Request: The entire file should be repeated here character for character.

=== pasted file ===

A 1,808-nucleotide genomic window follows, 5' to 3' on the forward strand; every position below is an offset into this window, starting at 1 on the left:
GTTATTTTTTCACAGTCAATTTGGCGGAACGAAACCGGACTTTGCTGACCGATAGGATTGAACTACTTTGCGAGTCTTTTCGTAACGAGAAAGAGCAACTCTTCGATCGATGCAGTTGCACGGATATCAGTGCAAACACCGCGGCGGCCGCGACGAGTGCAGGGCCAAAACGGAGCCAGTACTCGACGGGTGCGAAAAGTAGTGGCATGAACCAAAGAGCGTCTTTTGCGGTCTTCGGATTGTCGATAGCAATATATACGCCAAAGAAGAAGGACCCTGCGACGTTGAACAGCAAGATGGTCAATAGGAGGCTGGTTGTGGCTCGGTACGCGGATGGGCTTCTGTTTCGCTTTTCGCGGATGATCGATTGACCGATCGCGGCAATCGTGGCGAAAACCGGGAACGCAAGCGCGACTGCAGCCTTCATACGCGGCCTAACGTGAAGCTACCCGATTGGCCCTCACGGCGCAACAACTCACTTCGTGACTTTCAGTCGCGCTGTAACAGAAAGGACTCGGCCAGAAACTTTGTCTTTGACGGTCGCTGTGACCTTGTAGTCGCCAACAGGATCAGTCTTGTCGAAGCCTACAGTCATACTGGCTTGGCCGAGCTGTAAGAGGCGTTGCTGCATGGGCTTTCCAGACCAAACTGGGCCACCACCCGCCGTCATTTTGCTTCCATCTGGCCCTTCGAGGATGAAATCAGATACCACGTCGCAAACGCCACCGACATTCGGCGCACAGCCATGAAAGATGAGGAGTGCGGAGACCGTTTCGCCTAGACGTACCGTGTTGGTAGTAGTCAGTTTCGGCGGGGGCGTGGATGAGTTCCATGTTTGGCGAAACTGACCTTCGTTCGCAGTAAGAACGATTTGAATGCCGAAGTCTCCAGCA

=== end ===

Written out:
A 1,808-nucleotide genomic window follows, 5' to 3' on the forward strand; every position below is an offset into this window, starting at 1 on the left:
GTTATTTTTTCACAGTCAATTTGGCGGAACGAAACCGGACTTTGCTGACCGATAGGATTGAACTACTTTGCGAGTCTTTTCGTAACGAGAAAGAGCAACTCTTCGATCGATGCAGTTGCACGGATATCAGTGCAAACACCGCGGCGGCCGCGACGAGTGCAGGGCCAAAACGGAGCCAGTACTCGACGGGTGCGAAAAGTAGTGGCATGAACCAAAGAGCGTCTTTTGCGGTCTTCGGATTGTCGATAGCAATATATACGCCAAAGAAGAAGGACCCTGCGACGTTGAACAGCAAGATGGTCAATAGGAGGCTGGTTGTGGCTCGGTACGCGGATGGGCTTCTGTTTCGCTTTTCGCGGATGATCGATTGACCGATCGCGGCAATCGTGGCGAAAACCGGGAACGCAAGCGCGACTGCAGCCTTCATACGCGGCCTAACGTGAAGCTACCCGATTGGCCCTCACGGCGCAACAACTCACTTCGTGACTTTCAGTCGCGCTGTAACAGAAAGGACTCGGCCAGAAACTTTGTCTTTGACGGTCGCTGTGACCTTGTAGTCGCCAACAGGATCAGTCTTGTCGAAGCCTACAGTCATACTGGCTTGGCCGAGCTGTAAGAGGCGTTGCTGCATGGGCTTTCCAGACCAAACTGGGCCACCACCCGCCGTCATTTTGCTTCCATCTGGCCCTTCGAGGATGAAATCAGATACCACGTCGCAAACGCCACCGACATTCGGCGCACAGCCATGAAAGATGAGGAGTGCGGAGACCGTTTCGCCTAGACGTACCGTGTTGGTAGTAGTCAGTTTCGGCGGGGGCGTGGATGAGTTCCATGTTTGGCGAAACTGACCTTCGTTCGCAGTAAGAACGATTTGAATGCCGAAGTCTCCAGCA